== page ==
Wage Garnishments – Effective for garnishments issued after 7/1/13, California will no longer align with the federal standards for computing the amount of garnishment that may be taken from an employee’s paycheck. Currently, an employer cannot withhold the lesser of 25% of the employee’s weekly disposable earnings OR the amount by which the disposable earnings exceeds 30 times the federal minimum wage ($7.25). The new rules in California will be that an employer cannot withhold the lesser of 25% of the employee’s weekly disposable earnings OR the amount by which the disposable earnings exceeds 40 times the state minimum wage (currently $8.00). The details can be found here: AB 1775.
Human Trafficking Poster – Effective 4/1/13, certain service organizations (businesses with liquor licenses, adult or sexually-oriented businesses, ER and urgent care, airports, passenger, light rail and bus stations, truck stops, etc.) will be required to post a notice about the illegality of human trafficking and slavery which includes information on resources for potential victims. Samples of the notice will be made available by the Department of Justice. For more information, see: SB 1193.
Intellectual Disability – Two new bills amend a number of existing statutes and regulations by substituting the term “intellectual disability” for the words “mental retardation.” Furthermore, it adds “intellectual disability” to the Fair Employment Housing Act’s list of protected categories. To read details, see: AB 2370 and SB 1381.
Unemployment – The CA Employment Development Division (EDD) can deny reimbursement to an employer for unemployment benefit overpayments that resulted from the employer’s failure to respond to a claim or to provide adequate information that would have influenced the payment of benefits. This new law will apply to overpayments starting on 10/22/13 when both the employer and the employer’s agent will be subject to penalties if the employer, its agent, an officer, or an employee willfully make false statements or fail to report facts relating to an unemployment claim. The penalty will range from 2 to 10 times the weekly benefit amount. For more information, see: AB 1845.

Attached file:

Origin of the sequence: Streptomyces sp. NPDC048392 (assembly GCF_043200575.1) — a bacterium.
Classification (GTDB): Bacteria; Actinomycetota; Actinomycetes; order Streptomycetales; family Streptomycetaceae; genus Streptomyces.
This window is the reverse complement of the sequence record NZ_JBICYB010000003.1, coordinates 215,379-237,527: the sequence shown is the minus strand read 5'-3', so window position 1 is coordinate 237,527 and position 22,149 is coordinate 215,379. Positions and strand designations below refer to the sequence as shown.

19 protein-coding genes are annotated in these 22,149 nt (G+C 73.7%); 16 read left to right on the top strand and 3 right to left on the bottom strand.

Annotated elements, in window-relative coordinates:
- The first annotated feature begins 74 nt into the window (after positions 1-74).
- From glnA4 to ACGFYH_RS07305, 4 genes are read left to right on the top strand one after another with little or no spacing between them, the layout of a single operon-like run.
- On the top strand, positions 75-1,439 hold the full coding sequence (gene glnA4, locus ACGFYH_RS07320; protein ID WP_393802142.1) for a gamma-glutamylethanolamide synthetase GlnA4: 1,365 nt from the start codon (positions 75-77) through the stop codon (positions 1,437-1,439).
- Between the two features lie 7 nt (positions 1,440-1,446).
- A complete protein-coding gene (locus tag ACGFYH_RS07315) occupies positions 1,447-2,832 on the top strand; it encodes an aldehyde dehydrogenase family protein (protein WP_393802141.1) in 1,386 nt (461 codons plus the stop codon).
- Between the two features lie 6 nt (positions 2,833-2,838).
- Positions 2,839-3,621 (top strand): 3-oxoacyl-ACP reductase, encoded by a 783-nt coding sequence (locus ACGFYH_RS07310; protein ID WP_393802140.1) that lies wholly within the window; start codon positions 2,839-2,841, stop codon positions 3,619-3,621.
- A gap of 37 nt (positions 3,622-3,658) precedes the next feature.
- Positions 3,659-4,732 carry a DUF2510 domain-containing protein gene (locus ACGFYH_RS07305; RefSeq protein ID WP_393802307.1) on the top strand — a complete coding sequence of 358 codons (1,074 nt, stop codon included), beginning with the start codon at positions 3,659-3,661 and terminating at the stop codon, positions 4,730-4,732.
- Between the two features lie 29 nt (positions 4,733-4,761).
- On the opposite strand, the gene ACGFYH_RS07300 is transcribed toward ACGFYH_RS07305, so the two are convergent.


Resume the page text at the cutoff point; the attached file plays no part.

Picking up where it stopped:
Workers’ Comp – While increasing the amount of permanent disability benefits, this new law is geared to enact comprehensive reform within the work comp system. It targets cutting costs by reducing delays and litigation, addressing the problem of liens, shortening the medical/legal process, implementing an independent medical review system, streamlining the permanent disability schedule, and other changes. The text of the law itself is almost 200 pages. While some provisions go into effect immediately, others will require further administrative/regulatory action before implementation. As of now, it is too soon to judge just how impactful and effective these reforms will be. For a good synopsis of the law, see this article on the DIR’s website: Overview of SB 863.
If you need additional information about any of the above information or if you would like help with making the necessary compliance changes, please give us a call. Vantaggio can help with specific projects or can conduct a complete HR audit for your company.